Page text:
Logansport Pharos-Tribune from Logansport, Indiana on September 26, 1896 · Page 4
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September 26, 1896

Logansport Pharos-Tribune from Logansport, Indiana · Page 4

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Logansport, Indiana
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Saturday, September 26, 1896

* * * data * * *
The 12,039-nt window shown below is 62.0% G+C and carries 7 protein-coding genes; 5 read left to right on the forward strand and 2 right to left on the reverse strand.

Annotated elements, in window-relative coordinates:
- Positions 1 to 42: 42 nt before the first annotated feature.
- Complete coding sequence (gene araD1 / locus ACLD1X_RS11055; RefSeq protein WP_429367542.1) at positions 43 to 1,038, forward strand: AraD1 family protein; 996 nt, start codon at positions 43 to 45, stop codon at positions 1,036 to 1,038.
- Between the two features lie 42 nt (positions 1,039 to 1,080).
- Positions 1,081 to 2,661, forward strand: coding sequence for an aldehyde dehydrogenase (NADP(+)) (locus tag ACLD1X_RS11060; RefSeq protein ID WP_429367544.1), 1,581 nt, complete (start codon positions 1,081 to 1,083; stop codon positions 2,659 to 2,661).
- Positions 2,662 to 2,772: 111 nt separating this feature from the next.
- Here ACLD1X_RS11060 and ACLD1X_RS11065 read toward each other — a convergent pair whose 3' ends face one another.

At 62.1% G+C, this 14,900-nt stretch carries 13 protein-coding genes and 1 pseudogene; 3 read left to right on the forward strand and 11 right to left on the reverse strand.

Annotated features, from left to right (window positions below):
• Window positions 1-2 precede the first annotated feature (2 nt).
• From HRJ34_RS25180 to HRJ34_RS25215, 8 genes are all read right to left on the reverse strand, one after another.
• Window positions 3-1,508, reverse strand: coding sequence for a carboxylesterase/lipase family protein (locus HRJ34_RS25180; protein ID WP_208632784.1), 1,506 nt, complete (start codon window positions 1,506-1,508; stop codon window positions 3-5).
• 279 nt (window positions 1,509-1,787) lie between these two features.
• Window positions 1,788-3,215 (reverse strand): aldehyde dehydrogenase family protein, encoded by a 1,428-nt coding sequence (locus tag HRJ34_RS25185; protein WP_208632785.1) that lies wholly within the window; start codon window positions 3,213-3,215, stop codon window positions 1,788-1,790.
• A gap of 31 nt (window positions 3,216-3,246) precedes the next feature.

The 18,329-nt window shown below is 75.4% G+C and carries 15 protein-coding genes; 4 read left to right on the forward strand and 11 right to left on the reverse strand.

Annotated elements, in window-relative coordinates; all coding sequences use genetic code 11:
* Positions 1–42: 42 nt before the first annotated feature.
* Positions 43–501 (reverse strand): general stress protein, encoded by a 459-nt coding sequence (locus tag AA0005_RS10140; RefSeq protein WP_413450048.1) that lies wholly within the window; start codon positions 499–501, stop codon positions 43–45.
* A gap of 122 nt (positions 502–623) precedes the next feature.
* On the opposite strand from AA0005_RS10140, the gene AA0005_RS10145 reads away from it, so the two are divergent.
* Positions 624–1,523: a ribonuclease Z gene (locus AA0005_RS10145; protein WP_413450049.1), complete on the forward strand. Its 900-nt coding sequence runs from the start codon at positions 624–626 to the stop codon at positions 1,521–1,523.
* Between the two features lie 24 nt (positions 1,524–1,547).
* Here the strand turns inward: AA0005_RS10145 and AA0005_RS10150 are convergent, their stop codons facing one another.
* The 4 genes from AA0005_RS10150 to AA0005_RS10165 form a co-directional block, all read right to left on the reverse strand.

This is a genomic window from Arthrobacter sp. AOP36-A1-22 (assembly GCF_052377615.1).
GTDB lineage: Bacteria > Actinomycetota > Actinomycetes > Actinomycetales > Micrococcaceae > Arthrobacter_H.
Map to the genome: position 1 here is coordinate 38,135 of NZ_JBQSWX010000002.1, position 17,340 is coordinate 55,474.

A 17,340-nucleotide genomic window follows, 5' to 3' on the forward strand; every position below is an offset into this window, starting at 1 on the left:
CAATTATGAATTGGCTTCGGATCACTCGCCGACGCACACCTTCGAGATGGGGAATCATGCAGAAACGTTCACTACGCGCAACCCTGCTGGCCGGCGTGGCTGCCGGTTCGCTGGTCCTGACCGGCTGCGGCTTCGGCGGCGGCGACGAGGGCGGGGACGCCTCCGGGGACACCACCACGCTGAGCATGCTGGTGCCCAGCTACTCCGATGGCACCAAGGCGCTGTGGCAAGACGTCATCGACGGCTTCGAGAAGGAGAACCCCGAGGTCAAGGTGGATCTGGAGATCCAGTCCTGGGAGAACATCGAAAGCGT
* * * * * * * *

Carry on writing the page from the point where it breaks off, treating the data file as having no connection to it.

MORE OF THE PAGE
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CORNER. On fall and winter underwear, he has now cornered the largest lot of underwear ever brought to Logausport at hard times prices for cash. These . goods art- direct from the factories and of the best values In all llnes'for ladies, gents and children, go and Investigate and It will not take you long to decide where to buy your underwear. P«Wl»hed every day in the week (except by the Logaiiiport Jour-' n»l Company. 'WRIGHT Preeldeni Vice PreMdent •'Si W GRAVES Secretary I* RBOTER. .- ....Treasurer y.rtto* p«r Annum '• ** --rrlo» per Month -• w Official Paper of City and County. (Biterer) as aecond-cla.B mall-matter at lfcTL»gan»port Post Office, February 4. SATURDAY, SEPT. 2C. 1SOC. REPUBLICAN TICKET. For President. . A. HOBART of New Jersey. For .Governor, *AMES A MOUNT of Montgomery Co. ••"^ For Lieutenant Governor o C. DAILEY of Boon* County For Treasurer of State. SCHOLZ, of Vanderburjf County For Attorney General. . nLLIAM A. KETCHAM of Marlon Co. For Beporter of Supremo Court, «iiTitE9 F REMY of Bartholomew Co. »S^erlntendent of Public Instruction. D M GEETING, of Harrison Count For State Statistlcan, •. J THOMPSON, of Shelby County. Forage of the Appellata Court. First District. •irOODFORD .ROBINSON, ol GU)»OB Ce. Second District. W E HENLEY, of Rurti County. Third District D W COMSTOCK of Wayne County. "' Fourth District, JAMES B. BLACK, of Marlon County. TJ Z WILEY, of Beaton County. ' For Congress. GEORGE W. STEELE. For Joint Representatrre. AM : T. WILSON, of Cans County. tentatlve-CHARLESU LONO- outor-C . flALB. Clerk-JOBEPHQ. GRACE. Treawrer— BENJAMIN F. KEES- ^I. A. ADAMS A D °D D O D WNEY. W comini.Bwi.er, Third Dlstrlct-ABBA- HAM SHIDBLKR. COMPABE THEM "The Republican party is unreservedly for sound money. It caused the enactment of the law providing for the WtumptSon ot specie payments In 1879; •Ince th^n' every dollar has been as good ns gold. '• "We are unalterably opposed to wery measure calculated to debase our currency or Impair'the credit of •or country. We are therefore opposed to the free coinage of silver except by International agreement with the lead. taf commercial nations of the •world, Which we pledge ourselves to promote, •nd until then such gold standard must be preserved. . ''All our silver and paper currency must be maintained at. parity with gold, and we favor all measures designed to maintain Inviolably the obll- , gallons of the United States and all our money, whether coin or 1 paper, at the present standard, the standard^ the most enlightened nations of the earth." —Republican platform. "We demand the free and unlimited 'coinage of both gold and silver at the present legal* ratio of 10 to 1, without w.*ltliig for the aid or consent of any ether nation. We demand that the • .standard silver dollar shall be a full legal tender, equally with gold, for all debts, public'and private; and we fav- •r such legislation as will prevent the demonetization of any kind of legal trader money by private contract."— * Democratic platform. ! "We demand free and unlimited coinage of silver and gold at the present legal ratio of 10 to 1,"—Populist ptotforin, 1892. " "We-hold to the use,of-both;gold and •liver as the standard money of the country,-and to the coinage of both gold and silver, without discriminating •galnst.< either metal or cnarge for mintage/but the dollar unit of 'coinage •f both metals must be of oqonl IntrlB- •te and exchangeable value or be ad- fasted through international agree-. ment or by such safeguards .ot, legislation as shall insure the maintenance •f the parity of the two inetals and the •qnal pojver of every dollar at all times !• the markets and in payment of debt, •ad we demand that all paper currency 1 !»• shajl be kept at par with and.redeem- able in such coin: WE MtlST INSIST UPON- THIS POLICY,AS'. PECIALLY. NECESSARY FO'R THE PROTECTION OF THE FARMERS AND. LABORING CLASSES, THE FIRST AND MOST DEFENSELESS VICTIMS OF UNSTABLE MONEY AND A FLUCTUATING. CUR RENCY.—Democratic platform. 1892. MILLIONS OF U>'*pir,LOY.ED-THE RESULT OK FREE COINAGE PREDICTED: ... (From H'okc Smith's Speech at the New iYork Reform Club Sound Curreji'oy :. Dinner, May 1C; 1890.) • • It'll President and Congress :..were elected In November eonwnlttetl to the •free anurunlluolted -coinage of 371% grains ol' silver Into dollars nearly j|x months would P'i«s before they co'md be Inaugurated, and six mouths more before the proposed Icg.islii.t.Lou could become law. During tha.fc T-Hiic creditor would sect to protect themselves against being pmid 'in dollars worth only about 13 .grains of .-gold; a.nd they would eiulefl.vorto.mmke coHwrtlous bo- fore tilie'. .uuHm.Jted coinage of depreciated dollars began. The- debtors would not be allowed to romaln: debt OTS until th«y could pe't tlie'iulvanrtnge of pnylus oft what they owed at 50 cents on Hie dollar; they ' would be forced to iiamedihi'te soWflcmehts. • . Shenliffs ami constables would call upon <them without -delay. Depositors iu banks would withdraw itheiir money Tlie large merchants, forced to settle rtiliolr foreign Indebteduess, would insist upon the Jmmediate payment of debts due from smaller, merchants. The smnJlcr merclran'tis, in turn, would be, compelled to force collec-tilons -from their customers. 'The promt voiuuie of business eouductcd upon credits would cense.' ,. ' M-amifacturlng dateiin-ises could not •not afford to continue, business or make contracts uiiitil flic value of the ucw dollai 1 could be eecbletl by the-ftfi- term-lnatUm of Just wliait 371% graJps of silver would prove -to be worth. Man ufactorles would close. BUS.ID houses would fail. Bank® would, ivuided. The 'unemployed would numberetl by millions. TJia farmers would mad few purchasers for their products. Want nnd fnmiuo would pei-vade the land. Business interests, reaching from the rlclMsst'-banker to ithe poorest ipaild laborer, require the removal of all doubt about the meaning of a. dollar. ,No mam should -be trusted oven wWih an unimportant nomination who does not recognize that the value of a dollar Is now measured 'by 23.22 grains of gold, -and who Is .not wiHltng openly -to declare Ms purpose to keep -It there; IT.IS NOT AT ALL PROBABLE THAT THE NEXT HOUSE WILL HAVE A MAJORITY FAVORABLE TO THE FREE COINAGE (OF SILVER AT A RATIO OF 16 TO 1. WHEN IT BECOMES A..DEMONSTRATED FACT THAT THERE IS NO DANGER OF THIS COUNTRY ADOPTING THE SILVER STANDARD IN CONDUCTING THE BUSINESS OP THB COUNTRY;.'PROSPERITY WILL COMB AGAIN AND, WITH LOWER TAXES, ON THE NECESSARIES OF LIFE, EVERY KIND OF BUSINESS WILL BOOM AGAIN.—Pharos editorial, March 12. 1896. ' ' "• ''-'' ' The Pharos claims that after four years of defense of sound money It discovered in twenty-four hours'after the Chicago convention that It tiiid been making a fool of Jtsel'f and didin'tinow wiiat 1t Tvas talking about. ,If It acquired no intelligence In four years -how much was it likely to acquire in twenty-four hours? Its defense goes to prove that up to this time H hasn't the f aintesit idea of what It is talking abaut. This is borne out surprisingly by other evidence. . •. It Is the striking feaiture of 'the. free comage proposition that th* professed object to to make some mon take a kind of money he kiows -1s no.t what It pretends to be and is not really what -Is comtog to !ilm. And this being a 'forcing of 1Ih<j natural laws of trade'ttfe aid of itlhe governmcn-t Is sought to force peopte to take that kind of money for what Jt pretends to.be. If tihls Isn't robbery what Is it? " ' / It Is getting late in the campaign, and the Pharos has not yet.explained whether free coinage-.will Coring sliver. up to gold at 1C ..to 1 or; : 'wherhOT>-we, are to have a fifty-cent dollar; ^-by does the^Rharos dodge thJs.question? Why does ii isheak^out of meefiig the, real Issue of free coinage at: M to 1? Does if intend to'confessthat deceprlbn; Is-Its only stock In trade? : - ;: How much bulUom have you got laJd iftway tQ ; "be coined?. If you haven't'any you wJll be foollaih' to vote to try 'to ratee the price of aHrer ty law. '• If you Ihave some you ceVtalnry won't vote to give that silver a flctrtlous value;bylaw so that you" can 'make some, mao toko it for-more than It is worfli. That' legitlmaite way to.malre-moiiey. PIlWll^ rwS^pfcjiiiSjjjinfeiw'^^ ' T7* ''A'" /"^Ha^fS 1 ' -how. lias, the .price of -'.blinder twine fol- • Hon. Rosweil Q. Horr Told Them at the Rink| TALKED OF THE.TARJFF : ,.,-•••. "' i' <J- •'•'•'. J/ 1 ,," •-,'_ < i A nd Then Threw H6t ; 5hbt| Into • ..;, the Silver • •! - • ,«»The People Want a MaVi in the " Presidential. CJiijii;/; i : ••They Don't Want^ ^ Kid^aiid : So They'll Elect ricKSnieyV.'.'; ! ; ' .1" V Speaking from -.'.a-'-.poJi'tleal standpoint, the c.ity ol! -Logausport is •j\-arm- 1 lug up very percc'i>l'Ibly^;..aihjs^s .proved, by tho jsplendld x-ro.wd that greeted'the' Hou. Roswell G. Horr ait the rink'yes- terda.y afternoon. The. aftcrAoodi .Is .always a. bad time to itfld' r 'a. .poli'tjc'al meeting, unless tlie ciiiuiWiijja.i's jva'rm. Tills is a warm campaign.' JUKI'.the nn- n-owcemeot that •' Mr., Ho'irr ''. \TOS to speak brought out .the ^loooic., '> •The rink was com-CortaJily^riHed, ev- ery'seat being occupied and' I'mom-v standing. At 2:KO o'clock'lii^siteak escorted by the drum' corp^ 'fr6rn the Hotel Bnrnett,, ontcrpd' v the 'ha-li'and wars received wi*h a.b'ni^-of'a-p^l'aiise, Judge D. H. Clvase dn'trpidviciei ,'Mr. HOIT, who spoke in part as 'follows:'' .'. "La.dies and gonitlenien:" Wc^'a.ije fai* .unate. to our campaign .•tl)js j year"because tlie Issues between'tlie tw<i great 'parties which sure clniiiuiafg^"the suffrages of fflie p 1 e.ople, ) .aire',.!qlea.r"ciTt'an<l dl«tku«it. Thei-e is 'no'.cliaiice .for cori- fiusion. M -tli'e. r.opoerafcs ' 'are j i'ifeiilt then, we Republicans are . all jfvi'oriS nnd if we are rigtit.Jhen. 'they nie.'all wrong. "The -Hepu-bHcap jRlatforrii v !je- olaros to u-nmiist-tknble ferm's "in favor •bf tailviiog cwre of the "j?,eople [of .'our country, 'Regnirtlless of tlie action' o£ nn,y a'ther Natitoa.' It is, In. .fajvor.'of th« 'building up of -Uie..industries! of^pur couTi'try and'honest money. "The Chicago platform is. Just as clear'cut and distinct, Just as outspoken in favor of free trade 'and free silver, and tbe cam<ltawtes.,.of' tjlip tw.o paa-tics are not ait all' -alike. JiThe candidate Of the PoDOci'aitsVSs'.'ifor _ free ti-ade, while th'en-c Is no need -ito ask w-here McKlnley stands;..he's'.plil Pro- tcetioai 'Jitseff (J'nmghter'and'c'h'ew.-s). I am aot going to try. to-convince, every person in this audience thalt I a-nji right, but I'm going to try to convlince you that I think I am .right .dft««h]|(e.r}/*. *.* Our Democratjc friends deno,uflce a protective tariff; .(-hey call it a system of aegallzcd robbery:, of., the 4$>l>?e; Some of tliem even, go_s'o far.a^ to.sny,. that a tariff in any shape'islin^e'fensl-; ble. lam going to t'ry.to pr'oyej to"y.pn that a protetitiv.e tatlff iha^bplt dp Industries in - .this, counitrj j w^here .none liad existed .DCfore^'that; it'.'fias_ provided employnient tp,W^i yio'.were not before employed; ,t;hfli,t !t.',hn'i,'pro- vided a market for itlie projdijct!Ji)f .the farm wMcn' nafl not/bejore^a. jm-arkct alt homeland that tt.'has^donte nil.this arad still reduced theVcpst^o^wpa-t we eat and what, we wear..,.. ,,,, j .,_ ."In *he first place, .,-on^'.';*-*""* firlends point tp.Eflgliijra,..'^;. , H| , say controls, the ti-ade. of ,the ^jork. tlhiese.free trade fellows are gfeiit"on' talking «ubotvt -the,; -!mjarjicts jo^; ^H 'world,' you kn'ow— and "tbat ipngland is ; a free, trade' cOudtiry, absblutply,. f r'ee to. buy and to sell'anyivhere'. ,'lBi ;ji t)ie world wltJliout ,ithe ! restrictions of a tariff.to Mnder her. ' Is'.t'hal po'..',,. 1 * tlie first irfnce, ilhe ;nrs| obieft'^f'.a torlffi laiw-ls ti>raise,revenue"topij-^ihe. expenseiof che'go^-x^mient;Jt'lip? t^.b'e to some\way;. and. : -a'. tariff ta^ Is the simplest oimd easiest',wa'^:. r ':6r( at.^^ri- taln 'levies ond collects pyer^$ I(*p^0p0- 000 ia tariff duties e.very'^''^ir.",She -levies tills .tariff oo'nirtdclei'^lilch she does not produce herself; sucMs'teii,. coffee, spices,-and toba'c'c'p."^Tii|tt. is., ex-' ftctly what I do not believe in'.' 'Our plan is to put .the articles wh'ici ,we do not produce, wiblcli'''w«;cantoot produce,'on the free list,,-If tiiey are^iwices'slity,.' .andlevy a duty on'Uioee' a'rticVb,-w,li'i : c.h we can produce. ,If we'ie'Ty.ja^ilu^r.j on those articles wMch.w^.^anjiot produce, .It .'is ' a"•tax/.Our,''';weei'"..Wae friends objeot to our Idea'anfl^why?. .'Because,' they : .'say, 'yb,u oQf'e \'t ^s^.eribg^ monopoly..' 1 . Is 'thmtt so? [~ TJJ& -'jus.j/seV hat the facts of6.. •"'!.;.". '"j_; ^' (.. l ; I -- r j.,' r: "Five years:,ago .,1 do -npi.i-e|n:em-t)er.' that' there was -a .s'inglej'jf'ardjof silk' plush ; man-ufaxjtured to. thJs^'V''"' 1 '* 1 "' tjnder the beheflcent TVoriln^i McKlnley -la^, plush;;to ,pei!pg factured' dn large quain'tj't|«ij;'a titles tham .ever | before, {ca i prlw tea 'become wltbln. f 1jhel: There was not a. WaM;.of :'btod ' r-.. ^ the,' iim.ijiui-a*;i'U4.CTJi_,*"- i w"* t ?''»-Y li «if«"tf...» ^TryC-iVTl McKItaley, law- made tt''pbs8lBle, :and j MK-iii: •; ' the .price of blinder twine fallen to"-Hif consumer? Let my farmer friends-''answer'-this. See • hero, my free .trade.friend, wh'ait kind of-au Industry :lu\s.your'kind'-of a tariff bu-llt up? Niwuo 'em K you ca:u. IJou't all speak at once {laughter and'apnlausi;)- ' Up In .Mlinneso'ta. some time ago, abouit six weeks ago I thliuk it was, I wns. 'speaking-to'•«. 'crowd, ami asked that question. I was called down by a young follow iu the crowd who said lie 'could'iiaitnc Kwo new industries that 't.hei'r kind of a farlil had created. 1 saikl to liim, 'all right, sir; what are they'.'' He 'answered, i'ree soup -houses iind a- Coxey's army.' (L;i lighter.) "Again.-when we build\.up g a.n Indus- itry, we keep a large .aanount of money •at ho'ine itfliat wouW otlienvlse be spent 'iabro-.ul. ' If we didn't manufacture a' tiling 'in'tliii.s country of ours, that, wo wear or use In OUT daily life, wfl should be compelled to send our money abroad to buy what w,e needed. The tariff that 1 .wa.mt keeps money at home and keeps it c-ircu'lnttag here in this country. If the money is kept -at home, it's home, that's self-evident. If a man is at home, why.' he's at home, and that's all -there is.about it (laughter). Why, Toiu KeeJ settled that question when Ive s-.vkl 'ttat if a Democrat was in the •House, he was tih-ere, and' that's all tliei-e is to it (laughter and cheers). ' "By levying si duty on those, articles which we can. and do produce at home, you make it possible fo-r the woi-knin.il of tMs connlry to secure better wages than tlie pauper labor of Europe. Does any man dispute this? Then, if ho docs, let him compare tlie rate of wages paM in Europe with tho rate of wages paid in the same industry to this country- In- 1SS3 the rnanufa'c- liure of wire ainils was not carried ou 'tatlii's countrj;. Wire nails were some- tliiiing new. Men came, to us in Congress nnd told ns tiliiat if we would give them •a tariff duty on wire nails, they would start their'mi-Ms to making them. We put a duty of S4.00 per, keg ou wire nails. They were selling at ?0;00 per keg at tliart time. >"ow, according to the theory of my free trade- friends, the tariflE of four dollars would make the nails" cost you $10.00 per keg, wouldn .It?' Of course it would. Any Populist knwvs that six and four are ten, and k -their theory is righit, then wire nail would cost ten dollars a keg. Did tliey? Let us see what are the facts Instead of the duty of ?4 per keg in creasing the price of wire nails, the price -has steadily fallen until now you can ibuy a keg of nadls for from $1.25 -to ?I.DO. , • ': •. ' "A-iM it was the same with earthen \varc. When we talked of putting a duty on enrt.heiiware; the free traders bellowed and howled,- they alraosj cri«l. They said, 'You will Increase the .cost- of every disk the poor man •lias to buy.' Why, my fnends, you can.- all of you. remember, 'at least I do, when the only dishes we nad were those that had the trade mark of tlie English- manufacturer .stamped on the back, tne lion and the unicorn, -rampant on a sJhleld surmounted by the .British: colors. You couldn't sit down (to a meal without having this English clirpmo s'tnrtog you in tli'e face. Well the ..tariff was put on, and whaMs the result? Today you can buy American .made dishes for about one-half what you used to pay your English- cousins for them. • "I believe iii the doctrine of Protection because I 'believe It Is In accord with the great law.of •the'/universe. I beai'e.ve that a man Is more obliged to care for his own children than, those Of Other people. Don't you believe that a-man.19 more obliged to care for his own w.lfe'1ha,n that of another man? I do (laughter and applause). \ "But, iny friends, we have a new 'school of philosophers who have struck this .world' lately. They tell us that we need "to coin silver at the old ratio-of sixteen to one. I call them new, because they.differ from all the wise men and fliMinclers who have ever lived before'.'them'., They have turned their humbug of free trade to frefesilver.-The flatlets say that money) >l*-'ma'de by law^ As usual they are wrong. The first record we have of a'medlum of exchange, men traded s'h«r>'.nnd cows. A' man had -a cow more thaln-he -niant- ed,' and he hunted around -for a man vtho'fead something he wanted. The cow, was the unit of value tnen, Tmt It was unUnndy, for if a man, had some- .thing'that was wm^th flwcows and a fifth c-f a cow; it was a little unhandy, dividing that fifth of a cow. So tiie-y demonetized caittle (laugnter) and took up'.wheat. It lasted' longer than, cat- ;tld,butiit %yas still not'what, was wanted, : because a man' was.ilikely. to lose itrit'was perishable.' Le*ve -it out in the'rato and lit become \vorthless. -;y .' ; "So next metal was broght ou'tas -the' Wit -''of' value, and' would' you- believe me; my, free, silver friend,, copper.was tie''first, metal unit of value of "which we liaye oaiy account And etrtinge as lt : ")inay seem,' copper. Is today- .used as moio^y.by more people than are today •lifting »li other kinds of money:; AH' A'islA'trades with eopiper coin and.they pay their labor off In copper coin! Here are ten^Chinee^ copper coltwi. You see they; : a're'stniwj on la string;.-One'- of ih^ae -is'^rth^biie-tentti of .a c'enit; A iaborer 1 to China gets', .from,,. fbux...to Highest of all in Leavening Strength.—Latest;U. S. Gov't Report. Baking ABSOLUTELY PURE eights cents per dny for his clay's work, and lie carries it. on a string BO •that Jit may be handy. "At ail early day gold :uid silver was used as the money of the world. The preat writer on money, Delninr, lie whom our free silver and Populist friu'iids are so fond of quotijiR, tell,s 'us tlin.t for centuries ffol-d <vnd silver were worth precisely the same. That is, an ounce of gold was, worth a.n ounce of silver, a.nd no more. Then silver became more plentiful ami consequently cheaper, aind- the ratio was changed to. four to one; it took four ounces of silver to buy one of gold. In the first half of the Roman empire silver was still cheaper, n.ud the ratio was about six to one. • In T.lic roign of tne Caesars, or the last- ha.lf of the Roman empire, they began to coin money, and silver \vns worth one-tenth- of gold. or,v in other words, it took lea ounces of silver to equal one ounce of gold. During 'the existence of the Babylonian dynasty the ratio was tlnrtccn, TO one. tiud Europe first coined it at the ratio o£ fifteen to one. Ami that was the ratio ai which, this country first coined the two metals. .France reduced tlie ratio to fifteen and oiie-lialf to one, and now we have it at sixteen to one. "Directly after the Revolutionary war there wa.s na American money in circulation. Tfiere was nothing but English coins and English money, and the' first thJng that the Colonial Con- press did was to coasidor the question of the coinage . of money. Thomas Jefferson planned the monetary system of the country. The Colonial Congress decreed that the first unit of'value- now think of it, my Populist, friends— should, be two -and one-quarter pounds of co]>per. Then tlie Confederate Congress—not the Confederate Congress that went out of existence when the. war of the Rebellion,'was crushed—but the Confederate Congress succeeding the Colonial Congress. The Confederate Congress took up-the question of tlie ratio at which the pold and silver should be coined. It was not until 1792 that Congress took up tie matter in earnest Alexander Hamilton was then Secretary of the Treasury and he favored the single gold standard.'Some of the Representatives favored tlie .sin gle sHver standard,'but the majority of Congress favored the double standard. "Hanililton wrote to Jefferson, and .his letter Is still in existence, telling him of Ms doubts regarding the double standard. Jefferson replied, and mark this, my free silver friend," this letter too is still In existence, Jefferson re plied: 'Perhaps it is wise to try. the double standard, but you must IK careful to have the coinage ratio of your two metals equal, the commercial val ue.' So a committee of Congress got together and in order to fix the amount of .silver that should be in a dollar, gathered together a number of Spanish milled dollars and weighed them. They divided the total weight of these coins by the .number of coins, and the result was the average weight of fbree hundred seventy-one and a quarter grains, So it was settled that tlie silver dollar should contain this amount of fine silver. But now they came to the Important part. What slwuld be the weight of the gold dollar? After a careful examination of tie worth of the two metals, that is the commercial worth, the committee decided that one ounce of gold was worth fifteen ounces of silver: .' "It soon became apparent that fifteen ounces" of silver were not worth one ounce of gold, and what was the result? The gold left the country. Now listen; my Populist friend: .No nation ever did or ever will keep two metals circulaitiiBg side by side, when one is more valuable than the other. Now we come to the important point. In 1884 Thomas Bemtori, sometimes called "Old Bullion," aided by another Democrat of whom you .have all heard. Andrew Jackson, brought iu a law to change the ratio. They -tried to force the ratio at .sixteen to one, but. silver at that ratio was-worth more'than' gold, and when that law. was put Iti effect, the. silver left the country. The silver quarters and liailf dollars bad Just a quarter or a half as much silver in them .as the dollar, and so they were melted down by the Jewelers and were bought by foreigners. In 1853 Franklin PIerco;and- a Democratic Congress "paiss'ed ft"law reducing the weight of the smaller coins, and'they'quit melting them down. There was no profit-In it.; J A Populist in, Hastings, Nebraska, asked me if that.was • honest. I asked him why? He said that he did not think It- was;honest.Aw- tlie Govern- meht'to issue-A moneyssborfitt weight according to the ratio. I-toiaihlm that for every dollar of those'.:coins, the Government .stood ready ito.'redeem thelri at the TreafcurrniWi* dollar in sliver or a dollaiaJn *>»: (cheers). He reminded me of lie Mytog of Josh Bil- lings, Uiat 'it is better for .1 man to know a few tilings that are so, than to know a great many tilings that are not so' (laughter). That is tiie record of the Democratic pai'ty ou- silver. .Now, can you conceive^of a Democrat who would go back on -his party's record 0.11 the coinage question? "Now we conic to tlie 'crime of '73.' and you who have tears to shed, prepare to shed them ' now (laughter. There never was JT bill more thoroughly discussed, more carefully considered, tha-u 'the so-tailed 'crime of '73. Why r.lieu, was that hill pr.sscd. if it was sucli a. monstrous crime? I will tell you why; it was because the business men of the country h.id come- to the conclusion that it was impossible to do business under tho double stan- . dard. One or the other of tlie m-efcils refused to stay in circulation, according to which was undervalued. "My friends, I. have been iu Minnesota, Iowa, Illinois, Nebraska, Kansas, tind now I am iu Indiana and I tell you they are all going to vote for William MeK-Inley for President, and some of them by a large majority (cheers) and he wHl be elected by the largest majority ever given a candi ; date for the office of President. The people want a MAN in the chair that .Washington and Jefferson and Jackson and, coming on down to' tne day that you and I remember, my gray-haired friend, that noblest work ot God, Abraham.' Lincoln(- cheers) and the great Grant and tne. martyred Garfield (cheers), and last but not least, your own Benjamin Harrison (cheers and applause) occupied with honor to themselves and IbeSr country.. They want a. mian there, they Vlon'L v.-ant a kid (laughter), and they are going to put ama'h there when'they elect Major McKinley." (Cheers.) USE OF CHEAP MOLASSES. The, fact tlnait molasses, the residuum of sugar making, is selling in New Orleans at three cents a gallon, Is. bringing "to the attention of tine people of the southwest the necessity of find- Ing some.Tise for it other than as food for .human beings. Tihe suggestion has,' : ; been made, and bids fair to' be carried. : :out, that'it should-be used .as food for. ; -caifctle. • Experiments made in Germany have shown ,t3iat saixdinrtoe matter.of this kind can be fed to stock with : great advantage, giving 1 to them as-.: much as they care to eat, and with this substitute the animals do" not need to be fed with as large a quantity as they would -ordinarily require of certain kinds of, grain. Of _conrs«, sugar or molasses does-not'take the place of a ?; variety of food given to ananols; tiey' ; merely supply, a special need.. But It : is estimated : that if molasses is selling-i •alt. throe ceals a go'Uan «t can be used;? for food ait a third of the cost required --^ to purchase the corn needed to per- >• form a similar nutritive service. , USE SjMAiUL WORDS. ,..; Its not proper to use Kg words." In promulgating esoteric cogitations or nrtlcuknJng superficial sentlmentall-. ties and philosophical op psychological observations, beware of platitudinous ponderosity." (Let your statements 'possess a classified conciseness, coin^; pacted "comprelMaislbleness; cbalescent, consistency and a,' concentrated cogency. Eschew all conglomerations of' flatulent gaTniliiyV Jejune T^bblement and astolne affectations. Let y°«r ex-, temporaneous deecanthigs and unipre- mteditaited espatlations have intelligibility and veracious vivacity, rhodo-. inonftade-or thtasonical bombast, se.-.v dously avoid all polysyllabic profundl- ty, psittaiceous vacuity, vetutriiloqulal, verbosity and grandiloquent rapidity; shun double entendies prortcnt Jocosity and pestiferous profanity, obscurent or apparent, • Howard Jones of Marion was here: yesterday on his way to Chicago. Awarded Highest Honor*-World's Fair. •DR; >&, CREAM BAKING MOST'PERFECT MADE. p-ve Graj« ff^A if tartsr Powder. Frjc t AniiwoniarAlum or iny other aauiu™«» ^ M ~ *. '• ..-«•••**'. f.-J:.. '• "•'•^' ; '^:% •0